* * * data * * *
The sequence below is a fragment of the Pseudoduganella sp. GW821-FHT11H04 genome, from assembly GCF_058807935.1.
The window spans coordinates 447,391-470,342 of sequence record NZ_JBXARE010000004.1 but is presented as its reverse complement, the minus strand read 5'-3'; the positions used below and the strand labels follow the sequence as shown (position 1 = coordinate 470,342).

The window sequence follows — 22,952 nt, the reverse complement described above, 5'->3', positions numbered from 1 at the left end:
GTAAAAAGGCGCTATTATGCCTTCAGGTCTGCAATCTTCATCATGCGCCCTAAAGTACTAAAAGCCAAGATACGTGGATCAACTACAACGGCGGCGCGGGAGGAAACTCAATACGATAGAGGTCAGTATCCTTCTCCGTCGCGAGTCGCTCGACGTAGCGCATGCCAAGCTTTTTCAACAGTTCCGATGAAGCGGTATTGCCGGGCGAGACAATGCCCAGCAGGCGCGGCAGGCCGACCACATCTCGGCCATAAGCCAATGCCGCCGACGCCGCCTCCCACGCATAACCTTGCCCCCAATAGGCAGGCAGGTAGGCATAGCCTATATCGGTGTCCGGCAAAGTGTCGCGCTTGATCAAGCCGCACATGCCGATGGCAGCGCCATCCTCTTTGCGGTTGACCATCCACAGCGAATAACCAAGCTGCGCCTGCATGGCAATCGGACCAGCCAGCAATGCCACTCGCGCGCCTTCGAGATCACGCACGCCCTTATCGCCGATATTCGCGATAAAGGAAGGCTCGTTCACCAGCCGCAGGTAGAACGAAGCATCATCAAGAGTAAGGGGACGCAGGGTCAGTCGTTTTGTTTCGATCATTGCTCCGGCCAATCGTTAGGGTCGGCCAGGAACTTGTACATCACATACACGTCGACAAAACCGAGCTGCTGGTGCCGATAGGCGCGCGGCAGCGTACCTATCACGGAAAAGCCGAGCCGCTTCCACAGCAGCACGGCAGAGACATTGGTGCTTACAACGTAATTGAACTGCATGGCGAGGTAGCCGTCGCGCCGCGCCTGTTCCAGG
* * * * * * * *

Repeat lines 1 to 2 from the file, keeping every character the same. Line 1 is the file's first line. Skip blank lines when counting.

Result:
The sequence below is a fragment of the Pseudoduganella sp. GW821-FHT11H04 genome, from assembly GCF_058807935.1.
The window spans coordinates 447,391-470,342 of sequence record NZ_JBXARE010000004.1 but is presented as its reverse complement, the minus strand read 5'-3'; the positions used below and the strand labels follow the sequence as shown (position 1 = coordinate 470,342).